Édouard Herriot

Last updated
Édouard Herriot
Edouard Herriot 01.jpg
66th Prime Minister of France
In office
15 June 1924 17 April 1925
Preceded by Frédéric François-Marsal
Succeeded by Paul Painlevé
In office
20 July 1926 23 July 1926
Preceded by Aristide Briand
Succeeded by Raymond Poincaré
In office
3 June 1932 18 December 1932
Preceded by André Tardieu
Succeeded by Joseph Paul-Boncour
Mayor of Lyon
In office
1945–1957
Preceded by Justin Godart
Succeeded byLouis Pradel
Personal details
Born(1872-07-05)5 July 1872
Troyes, France
Died26 March 1957(1957-03-26) (aged 84)
Saint-Genis-Laval, France
Resting place Loyasse Cemetery
Nationality French
Political party Radical Party
Spouse(s)Blanche Rebatel
Education Lycée Louis-le-Grand
Alma mater École normale supérieure

Édouard Marie Herriot (French:  [edwaʁ ɛʁjo] ; 5 July 1872 26 March 1957) was a French Radical politician of the Third Republic who served three times as Prime Minister and for many years as President of the Chamber of Deputies. [1] He was leader of the first Cartel des Gauches.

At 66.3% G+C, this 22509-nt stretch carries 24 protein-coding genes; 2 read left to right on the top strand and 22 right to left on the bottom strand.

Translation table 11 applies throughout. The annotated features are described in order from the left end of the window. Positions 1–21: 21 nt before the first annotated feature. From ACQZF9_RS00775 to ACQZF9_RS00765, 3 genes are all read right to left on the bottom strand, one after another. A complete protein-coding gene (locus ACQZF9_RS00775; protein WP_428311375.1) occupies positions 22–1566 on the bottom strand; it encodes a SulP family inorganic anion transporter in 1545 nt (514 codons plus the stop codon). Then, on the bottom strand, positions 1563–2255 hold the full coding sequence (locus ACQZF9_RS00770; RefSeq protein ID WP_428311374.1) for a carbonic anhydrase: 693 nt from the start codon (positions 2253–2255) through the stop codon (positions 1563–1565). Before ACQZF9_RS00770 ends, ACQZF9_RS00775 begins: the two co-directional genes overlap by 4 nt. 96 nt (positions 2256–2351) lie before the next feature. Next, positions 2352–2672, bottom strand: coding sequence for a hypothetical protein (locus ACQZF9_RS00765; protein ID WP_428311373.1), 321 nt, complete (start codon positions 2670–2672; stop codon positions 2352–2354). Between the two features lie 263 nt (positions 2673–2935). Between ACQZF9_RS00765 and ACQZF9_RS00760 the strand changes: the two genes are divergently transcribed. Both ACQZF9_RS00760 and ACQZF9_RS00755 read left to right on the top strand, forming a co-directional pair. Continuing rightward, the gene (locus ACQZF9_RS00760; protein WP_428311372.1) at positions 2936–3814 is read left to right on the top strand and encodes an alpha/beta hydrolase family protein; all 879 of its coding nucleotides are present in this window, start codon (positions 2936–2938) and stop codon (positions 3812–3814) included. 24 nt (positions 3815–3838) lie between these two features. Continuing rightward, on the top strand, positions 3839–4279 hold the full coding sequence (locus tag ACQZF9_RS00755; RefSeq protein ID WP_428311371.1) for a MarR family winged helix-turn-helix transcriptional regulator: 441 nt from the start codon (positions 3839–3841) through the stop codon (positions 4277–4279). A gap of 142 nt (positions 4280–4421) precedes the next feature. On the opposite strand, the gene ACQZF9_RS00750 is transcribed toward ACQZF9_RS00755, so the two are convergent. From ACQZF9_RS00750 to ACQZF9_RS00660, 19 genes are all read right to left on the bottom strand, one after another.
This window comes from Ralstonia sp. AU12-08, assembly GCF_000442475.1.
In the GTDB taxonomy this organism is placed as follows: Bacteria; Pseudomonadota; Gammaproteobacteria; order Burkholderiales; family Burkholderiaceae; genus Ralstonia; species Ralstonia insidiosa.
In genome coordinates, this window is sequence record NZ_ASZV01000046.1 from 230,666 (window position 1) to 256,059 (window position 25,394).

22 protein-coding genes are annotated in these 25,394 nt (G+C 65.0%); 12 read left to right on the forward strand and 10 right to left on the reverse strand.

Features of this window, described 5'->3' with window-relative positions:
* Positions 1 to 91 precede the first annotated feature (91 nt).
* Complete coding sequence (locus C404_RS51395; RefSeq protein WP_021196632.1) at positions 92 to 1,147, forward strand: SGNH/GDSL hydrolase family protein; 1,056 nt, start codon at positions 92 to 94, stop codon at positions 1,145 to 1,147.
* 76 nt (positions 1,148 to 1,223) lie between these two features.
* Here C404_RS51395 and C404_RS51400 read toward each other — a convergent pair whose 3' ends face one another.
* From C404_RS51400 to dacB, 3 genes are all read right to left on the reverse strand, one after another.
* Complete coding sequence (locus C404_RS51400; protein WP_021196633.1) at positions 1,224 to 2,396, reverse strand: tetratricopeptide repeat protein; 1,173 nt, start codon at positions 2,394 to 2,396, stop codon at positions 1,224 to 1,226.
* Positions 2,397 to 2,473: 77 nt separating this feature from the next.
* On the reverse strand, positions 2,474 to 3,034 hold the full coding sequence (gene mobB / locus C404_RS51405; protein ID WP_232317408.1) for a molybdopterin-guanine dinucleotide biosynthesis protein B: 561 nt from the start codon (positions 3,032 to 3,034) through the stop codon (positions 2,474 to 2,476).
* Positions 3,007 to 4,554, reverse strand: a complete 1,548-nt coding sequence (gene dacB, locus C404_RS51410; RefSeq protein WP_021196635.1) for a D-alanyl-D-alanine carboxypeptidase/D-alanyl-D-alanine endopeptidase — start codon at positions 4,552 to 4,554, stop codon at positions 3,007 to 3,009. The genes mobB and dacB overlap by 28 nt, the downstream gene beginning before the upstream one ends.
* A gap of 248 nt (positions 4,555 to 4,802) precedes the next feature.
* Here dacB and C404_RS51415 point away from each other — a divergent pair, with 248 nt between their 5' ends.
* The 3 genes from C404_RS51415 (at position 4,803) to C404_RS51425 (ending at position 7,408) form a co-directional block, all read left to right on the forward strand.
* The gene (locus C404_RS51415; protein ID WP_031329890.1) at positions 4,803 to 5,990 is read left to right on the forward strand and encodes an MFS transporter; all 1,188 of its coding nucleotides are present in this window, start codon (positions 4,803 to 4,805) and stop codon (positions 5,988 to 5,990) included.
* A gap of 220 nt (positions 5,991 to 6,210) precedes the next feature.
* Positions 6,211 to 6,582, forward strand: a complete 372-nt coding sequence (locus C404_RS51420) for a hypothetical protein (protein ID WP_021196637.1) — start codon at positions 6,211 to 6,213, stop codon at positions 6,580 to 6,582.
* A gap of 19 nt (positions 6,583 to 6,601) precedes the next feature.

Contents

Hérriot was born at Troyes, France on 5 July 1872. He served as Mayor of Lyon from 1905 until his death, except for a brief period from 1940 to 1945, when he was exiled to Germany for opposing the Vichy regime. As mayor, Herriot improved relations between municipal government and local unions, increased public assistance funds, and launched an urban renewal programme, [2] amongst other measures. He died in Lyon on 26 March 1957. [1] He is buried at the Cimetière de Loyasse.

Herriot's First Ministry, 14 June 1924 – 17 April 1925

Changes

Herriot's Second Ministry, 19–23 July 1926

Herriot's Third Ministry, 3 June – 18 December 1932

Denial of the Holodomor